BEIRUT

Living

Cartoons meet cuisine at Beirut’s Tawlet

BEIRUT: For illustrator Maya Zankoul, being asked to create pieces for Tawlet, the Mar Mikhail restaurant run by the people behind Souk el-Tayeb and centered around wholesome, hearty Lebanese cooking, was a dream.

“I loved the place and the concept behind it,” she says at the launch party for the exhibition Thursday night. “So I was very excited to be part of it.”

The 16 pieces, which cover the main wall of the restaurant, are rendered with Zankoul’s trademark clean, flowing lines, vivid colors and sense of humor. The images are all familiar: literal interpretations of traditional sayings that incorporate food, the rituals of eating during the different stages of childhood, a recipe for stuffed vine leaves.

“When I came to Tawlet I was so happy to finally see something authentic,” she says. “Because so many restaurants, they are copies from other places, but we have so many resources here, so many things we can use from our own culture that are ignored.”

“The lunch that you have on a Sunday at home with the family, is beautiful, and this place is a celebration of that.”

This commitment to keeping things real chimes with Zankoul’s own approach to her designs, which give everyday events – the pains of traffic and slow Internet, navigating the intricacies of Lebanese society – a colorful and wry twist.

The works, which were created over the course of around a month, were inspired by Zankoul’s own experience of Lebanese cuisine.

“Every time I’d go to a restaurant I found the culture around the food beautiful. I fell in love with the food, so when I had the chance to illustrate it, it was a beautiful experience.”

She also drew inspiration from research into the country’s gastronomic traditions, in particular drawing on the experience and knowledge of her Lebanese mother and grandmother.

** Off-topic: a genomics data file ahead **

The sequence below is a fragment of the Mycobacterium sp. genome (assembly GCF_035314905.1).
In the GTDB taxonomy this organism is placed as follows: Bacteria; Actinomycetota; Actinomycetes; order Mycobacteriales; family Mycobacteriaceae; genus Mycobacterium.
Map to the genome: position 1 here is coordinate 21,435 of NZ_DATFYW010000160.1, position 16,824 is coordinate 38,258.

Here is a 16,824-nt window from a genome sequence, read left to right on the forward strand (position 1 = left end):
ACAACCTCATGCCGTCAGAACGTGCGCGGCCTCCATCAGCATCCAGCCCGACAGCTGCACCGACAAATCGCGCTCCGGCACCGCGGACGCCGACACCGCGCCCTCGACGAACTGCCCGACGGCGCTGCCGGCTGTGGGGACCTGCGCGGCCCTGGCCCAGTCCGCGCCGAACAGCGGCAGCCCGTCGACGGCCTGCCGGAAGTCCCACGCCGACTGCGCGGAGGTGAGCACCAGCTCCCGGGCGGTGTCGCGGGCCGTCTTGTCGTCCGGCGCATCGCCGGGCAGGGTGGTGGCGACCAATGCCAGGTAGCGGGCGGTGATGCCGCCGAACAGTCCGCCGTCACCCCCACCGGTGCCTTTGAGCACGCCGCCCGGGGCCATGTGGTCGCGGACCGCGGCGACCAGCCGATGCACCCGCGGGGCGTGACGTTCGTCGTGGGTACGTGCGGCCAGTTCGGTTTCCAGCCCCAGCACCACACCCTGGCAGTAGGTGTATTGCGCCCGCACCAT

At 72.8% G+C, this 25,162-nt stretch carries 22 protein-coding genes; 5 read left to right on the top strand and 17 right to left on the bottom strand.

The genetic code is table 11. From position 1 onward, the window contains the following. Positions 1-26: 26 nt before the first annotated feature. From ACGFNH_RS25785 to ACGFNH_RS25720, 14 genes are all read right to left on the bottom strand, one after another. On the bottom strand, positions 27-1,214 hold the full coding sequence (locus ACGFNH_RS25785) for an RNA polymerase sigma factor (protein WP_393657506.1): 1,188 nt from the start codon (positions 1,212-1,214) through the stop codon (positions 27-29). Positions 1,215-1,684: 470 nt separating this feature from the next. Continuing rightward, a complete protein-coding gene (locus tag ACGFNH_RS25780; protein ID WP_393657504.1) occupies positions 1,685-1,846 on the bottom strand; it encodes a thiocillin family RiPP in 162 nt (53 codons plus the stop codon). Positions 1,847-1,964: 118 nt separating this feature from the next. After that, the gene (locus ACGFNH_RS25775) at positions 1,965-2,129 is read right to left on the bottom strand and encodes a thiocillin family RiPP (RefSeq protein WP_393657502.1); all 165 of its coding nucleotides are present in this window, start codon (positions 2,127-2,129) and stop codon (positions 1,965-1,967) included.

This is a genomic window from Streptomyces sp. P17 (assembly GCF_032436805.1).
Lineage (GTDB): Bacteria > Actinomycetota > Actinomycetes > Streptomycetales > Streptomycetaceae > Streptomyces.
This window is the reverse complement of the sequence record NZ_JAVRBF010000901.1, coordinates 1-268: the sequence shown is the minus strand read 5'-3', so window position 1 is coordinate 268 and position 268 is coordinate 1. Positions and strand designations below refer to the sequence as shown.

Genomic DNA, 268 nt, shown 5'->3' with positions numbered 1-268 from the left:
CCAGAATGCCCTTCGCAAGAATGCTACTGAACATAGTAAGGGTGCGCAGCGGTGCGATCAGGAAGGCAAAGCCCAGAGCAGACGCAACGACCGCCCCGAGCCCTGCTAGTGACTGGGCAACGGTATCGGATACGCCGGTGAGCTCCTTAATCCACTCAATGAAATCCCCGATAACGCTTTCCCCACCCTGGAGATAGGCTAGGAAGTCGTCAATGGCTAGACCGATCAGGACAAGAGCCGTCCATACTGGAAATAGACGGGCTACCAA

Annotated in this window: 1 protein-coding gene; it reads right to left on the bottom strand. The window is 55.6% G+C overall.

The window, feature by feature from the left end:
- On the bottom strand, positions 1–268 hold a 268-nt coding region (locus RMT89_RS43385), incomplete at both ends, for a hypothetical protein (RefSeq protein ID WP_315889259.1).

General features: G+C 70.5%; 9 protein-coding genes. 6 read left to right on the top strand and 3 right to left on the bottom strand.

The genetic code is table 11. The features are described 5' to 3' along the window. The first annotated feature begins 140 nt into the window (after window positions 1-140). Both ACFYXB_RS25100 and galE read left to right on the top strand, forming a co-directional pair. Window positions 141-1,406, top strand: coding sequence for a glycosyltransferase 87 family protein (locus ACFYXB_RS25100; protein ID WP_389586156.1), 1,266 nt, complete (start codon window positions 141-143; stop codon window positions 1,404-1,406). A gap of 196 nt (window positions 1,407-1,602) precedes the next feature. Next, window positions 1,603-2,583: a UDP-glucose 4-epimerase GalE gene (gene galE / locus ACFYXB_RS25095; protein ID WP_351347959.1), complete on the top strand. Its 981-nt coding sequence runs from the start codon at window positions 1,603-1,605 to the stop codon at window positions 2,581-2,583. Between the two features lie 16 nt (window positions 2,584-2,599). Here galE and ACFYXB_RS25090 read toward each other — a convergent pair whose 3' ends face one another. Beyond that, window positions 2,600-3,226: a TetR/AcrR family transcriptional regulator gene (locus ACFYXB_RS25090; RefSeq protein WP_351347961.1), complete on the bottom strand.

“So, for instance, one of the pictures is of the Lebanese lunch, the many different steps because it’s an endless process,” she says.

Over the past few years, Zankoul’s images have incorporated their way into the cultural landscape in Lebanon. Along with her two books, her designs have been used for campaigns against smoking, in support of faster Internet, and at the recent ArabNet conference.

She believes her success can be attributed to the fact her drawings reflect common experiences.

“Maybe because it’s things everyone identifies with,” she says. “They see themselves in it. It’s very normal [subjects]. But when you put them on paper, they have a different meaning.”

Indeed, it was this that originally attracted Kamal Mouzawak, the founder of Tawlet, to her designs.

“When I met Maya, I was very impressed by her,” he says. “I love her book, because it’s like an anthropology of Lebanon. I like this critical eye on Lebanon and life … and she loves food!”

The exhibition “Samneh w 3asal” will be on display at Tawlet, Chalhoub building, Naher Street, Mar Mikhail, until the end of September. Call 01-448-129 for more information.

 
A version of this article appeared in the print edition of The Daily Star on August 06, 2011, on page 12.

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